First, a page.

The Canadian Information Processing Society (CIPS) has defined the body of knowledge required for certification and recognizes the many different ways this standard may be achieved. Applicants must provide documented evidence for 1 of the following I.S.P. designation criteria routes: (1) Established Academic, (2) IT Industry Leader, (3) Established IT Professional, (4) Education Plus Experience, (5) Exam, (6) Professional Experience Only (applicants must have entered the field prior to 1976), or (7) Upgrade from Candidate Status. For official, detailed information, visit the CIPS website, CIPS Alberta website or contact CIPS Alberta.
Information systems professionals who are registered and in good standing with a regulatory organization elsewhere in Canada may be eligible for registration in Alberta if registered professionals in the 2 jurisdictions have similar responsibilities and competencies. For more information, see "What if I am already certified in another province or territory?" and the Alberta regulatory authority (below).
Canadian Information Processing Society of Alberta
PO Box 21085
Canada T6R 2V4
Phone Number: 780-431-9311
Toll-free phone number: 1-844-431-9311
Fax number: 780-413-0076
Below-average occupational growth is expected in Alberta for 2016 to 2020. Job openings are a result of employment turnover and newly created positions.
Web designers may be employed by or work on a contract basis for a wide variety of organizations in the private, public and not-for-profit sectors. Employers may ask job candidates to submit a Web portfolio of current, active websites they have created plus descriptions of site goals, target audiences and results.
Experienced web designers may move into related occupations such as systems security analyst, information systems quality assurance analyst, computer programmer or interactive media developer. Those who have management skills may become webmasters.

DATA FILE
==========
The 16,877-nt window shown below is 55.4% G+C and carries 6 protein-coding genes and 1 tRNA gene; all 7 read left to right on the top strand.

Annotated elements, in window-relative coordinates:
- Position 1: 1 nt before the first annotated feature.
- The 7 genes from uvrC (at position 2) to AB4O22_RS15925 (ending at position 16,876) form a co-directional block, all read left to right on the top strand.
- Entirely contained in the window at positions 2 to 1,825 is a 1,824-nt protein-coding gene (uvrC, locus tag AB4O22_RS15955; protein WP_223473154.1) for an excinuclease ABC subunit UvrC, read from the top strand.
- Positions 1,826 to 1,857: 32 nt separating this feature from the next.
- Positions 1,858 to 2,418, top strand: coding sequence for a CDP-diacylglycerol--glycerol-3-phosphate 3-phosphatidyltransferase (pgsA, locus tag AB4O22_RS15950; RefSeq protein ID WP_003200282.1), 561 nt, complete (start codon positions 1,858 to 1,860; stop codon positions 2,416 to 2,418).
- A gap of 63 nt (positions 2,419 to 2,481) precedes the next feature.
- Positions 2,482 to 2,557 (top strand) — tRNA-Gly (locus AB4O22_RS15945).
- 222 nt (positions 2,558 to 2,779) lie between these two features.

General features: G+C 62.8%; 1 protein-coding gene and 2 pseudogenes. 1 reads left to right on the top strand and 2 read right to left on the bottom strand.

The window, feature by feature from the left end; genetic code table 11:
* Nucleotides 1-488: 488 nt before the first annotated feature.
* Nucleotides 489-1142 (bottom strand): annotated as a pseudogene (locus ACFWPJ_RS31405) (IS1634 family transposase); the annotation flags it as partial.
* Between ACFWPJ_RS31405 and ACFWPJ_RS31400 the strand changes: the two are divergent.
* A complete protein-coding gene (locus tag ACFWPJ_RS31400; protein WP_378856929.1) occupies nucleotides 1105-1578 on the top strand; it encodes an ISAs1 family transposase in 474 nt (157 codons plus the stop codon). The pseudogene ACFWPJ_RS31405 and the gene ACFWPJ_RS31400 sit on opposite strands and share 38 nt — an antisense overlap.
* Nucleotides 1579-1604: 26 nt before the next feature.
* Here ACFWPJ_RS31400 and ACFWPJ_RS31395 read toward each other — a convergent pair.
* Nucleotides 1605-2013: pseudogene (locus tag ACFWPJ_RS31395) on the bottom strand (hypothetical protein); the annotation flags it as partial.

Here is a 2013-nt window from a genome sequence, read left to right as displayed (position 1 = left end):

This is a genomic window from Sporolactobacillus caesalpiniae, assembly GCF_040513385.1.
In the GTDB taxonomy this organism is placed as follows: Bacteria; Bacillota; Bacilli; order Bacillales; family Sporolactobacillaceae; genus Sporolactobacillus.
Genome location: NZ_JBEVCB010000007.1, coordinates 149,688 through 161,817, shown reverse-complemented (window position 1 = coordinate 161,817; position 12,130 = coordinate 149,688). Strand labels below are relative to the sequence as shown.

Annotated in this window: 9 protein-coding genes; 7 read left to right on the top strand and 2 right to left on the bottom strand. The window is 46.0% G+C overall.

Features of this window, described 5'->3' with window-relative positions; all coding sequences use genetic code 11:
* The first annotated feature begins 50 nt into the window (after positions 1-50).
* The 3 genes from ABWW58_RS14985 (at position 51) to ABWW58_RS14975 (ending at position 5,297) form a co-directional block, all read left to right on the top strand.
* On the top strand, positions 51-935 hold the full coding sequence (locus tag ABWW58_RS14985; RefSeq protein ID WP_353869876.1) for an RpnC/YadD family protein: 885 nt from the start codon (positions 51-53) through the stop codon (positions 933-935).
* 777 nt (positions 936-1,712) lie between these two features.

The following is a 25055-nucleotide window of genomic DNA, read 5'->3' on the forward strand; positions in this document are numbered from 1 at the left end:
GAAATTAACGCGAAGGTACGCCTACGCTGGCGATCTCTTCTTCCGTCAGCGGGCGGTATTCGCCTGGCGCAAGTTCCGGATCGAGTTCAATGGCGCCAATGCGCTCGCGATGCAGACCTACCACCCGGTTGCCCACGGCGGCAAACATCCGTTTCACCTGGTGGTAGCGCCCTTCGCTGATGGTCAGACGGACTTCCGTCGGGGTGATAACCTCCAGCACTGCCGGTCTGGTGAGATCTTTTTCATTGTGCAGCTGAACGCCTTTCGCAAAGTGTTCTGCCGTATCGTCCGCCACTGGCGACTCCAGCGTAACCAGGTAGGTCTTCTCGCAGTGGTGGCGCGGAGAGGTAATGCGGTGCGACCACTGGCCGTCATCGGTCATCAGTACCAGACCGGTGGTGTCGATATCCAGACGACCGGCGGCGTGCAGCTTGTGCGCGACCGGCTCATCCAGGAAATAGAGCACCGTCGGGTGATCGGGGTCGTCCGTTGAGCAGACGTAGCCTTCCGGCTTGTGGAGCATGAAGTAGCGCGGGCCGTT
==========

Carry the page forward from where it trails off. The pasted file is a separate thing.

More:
Web designers are part of the larger 2011 National Occupational Classification 2175: Web designers and developers. In Alberta, 78% of people employed in this classification work in the following industries:
The employment outlook in this occupation will be influenced by a wide variety of factors including:
Over 1,500 Albertans are employed in the Web designers and developers occupational group. This group is expected to have a below-average annual growth of 1.3% from 2016 to 2020. As a result, 20 new positions are forecast to be created each year, in addition to job openings created by employment turnover. Note: As web designers form only a part of this larger occupational group, only some of these newly created positions will be for web designers.
Employment turnover is expected to increase as members of the baby boom generation retire over the next few years.
Income figures for web designers vary considerably depending on their qualifications and the scope of the position. Inexperienced web designers may work on volunteer projects or for relatively little compensation to gain experience and build a portfolio.
|Wages*||Low (5th percentile)||High (95th percentile)||Average||Median|
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* All wage estimates are hourly except where otherwise indicated. Wages and salaries do not include overtime hours, tips, benefits, profit shares, bonuses (unrelated to production) and other forms of compensation.
High Reliability, represents a CV of less than or equal to 6.00% and 30 survey observations and/or represents 50% or more of all estimated employment for the occupation.
Canadian Information Processing Society (CIPS) website: www.cips.ca
Information and Communications Technology Council (ICTC) website: www.ictc-ctic.ca
Technology Alberta website: www.albertaict.ca
For more information on career planning, education and jobs, visit the Alberta Learning Information Service (ALIS) website, call the Alberta Career Information Hotline toll-free at 1-800-661-3753 or 780-422-4266 in Edmonton, or visit an Alberta Works Centre near you.
Updated Jan 08, 2013. The information contained in this profile is current as of the dates shown. Salary, employment outlook and educational program information may change without notice. It is advised that you confirm this information before making any career decisions.